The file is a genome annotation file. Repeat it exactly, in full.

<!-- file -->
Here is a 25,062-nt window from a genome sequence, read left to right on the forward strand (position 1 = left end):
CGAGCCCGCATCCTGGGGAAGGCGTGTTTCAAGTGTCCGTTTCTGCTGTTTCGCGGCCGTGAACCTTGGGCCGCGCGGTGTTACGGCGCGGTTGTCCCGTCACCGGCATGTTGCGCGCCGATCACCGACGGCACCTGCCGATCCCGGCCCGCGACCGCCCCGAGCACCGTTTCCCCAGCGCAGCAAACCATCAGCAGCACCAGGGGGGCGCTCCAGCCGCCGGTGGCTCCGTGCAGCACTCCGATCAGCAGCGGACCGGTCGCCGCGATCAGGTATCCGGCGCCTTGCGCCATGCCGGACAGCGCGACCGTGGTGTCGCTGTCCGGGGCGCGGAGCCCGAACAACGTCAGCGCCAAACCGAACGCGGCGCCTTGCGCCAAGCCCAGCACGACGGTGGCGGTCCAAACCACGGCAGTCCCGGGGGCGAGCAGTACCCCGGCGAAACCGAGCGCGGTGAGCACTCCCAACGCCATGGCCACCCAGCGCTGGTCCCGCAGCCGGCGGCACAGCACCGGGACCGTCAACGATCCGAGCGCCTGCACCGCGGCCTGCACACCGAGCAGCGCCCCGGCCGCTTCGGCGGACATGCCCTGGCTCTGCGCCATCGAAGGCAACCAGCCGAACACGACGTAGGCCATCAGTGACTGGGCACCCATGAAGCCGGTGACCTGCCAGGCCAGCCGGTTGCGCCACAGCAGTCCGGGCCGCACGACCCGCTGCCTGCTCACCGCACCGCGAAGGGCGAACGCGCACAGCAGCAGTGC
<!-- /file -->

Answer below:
Here is a 25,062-nt window from a genome sequence, read left to right on the forward strand (position 1 = left end):
CGAGCCCGCATCCTGGGGAAGGCGTGTTTCAAGTGTCCGTTTCTGCTGTTTCGCGGCCGTGAACCTTGGGCCGCGCGGTGTTACGGCGCGGTTGTCCCGTCACCGGCATGTTGCGCGCCGATCACCGACGGCACCTGCCGATCCCGGCCCGCGACCGCCCCGAGCACCGTTTCCCCAGCGCAGCAAACCATCAGCAGCACCAGGGGGGCGCTCCAGCCGCCGGTGGCTCCGTGCAGCACTCCGATCAGCAGCGGACCGGTCGCCGCGATCAGGTATCCGGCGCCTTGCGCCATGCCGGACAGCGCGACCGTGGTGTCGCTGTCCGGGGCGCGGAGCCCGAACAACGTCAGCGCCAAACCGAACGCGGCGCCTTGCGCCAAGCCCAGCACGACGGTGGCGGTCCAAACCACGGCAGTCCCGGGGGCGAGCAGTACCCCGGCGAAACCGAGCGCGGTGAGCACTCCCAACGCCATGGCCACCCAGCGCTGGTCCCGCAGCCGGCGGCACAGCACCGGGACCGTCAACGATCCGAGCGCCTGCACCGCGGCCTGCACACCGAGCAGCGCCCCGGCCGCTTCGGCGGACATGCCCTGGCTCTGCGCCATCGAAGGCAACCAGCCGAACACGACGTAGGCCATCAGTGACTGGGCACCCATGAAGCCGGTGACCTGCCAGGCCAGCCGGTTGCGCCACAGCAGTCCGGGCCGCACGACCCGCTGCCTGCTCACCGCACCGCGAAGGGCGAACGCGCACAGCAGCAGTGC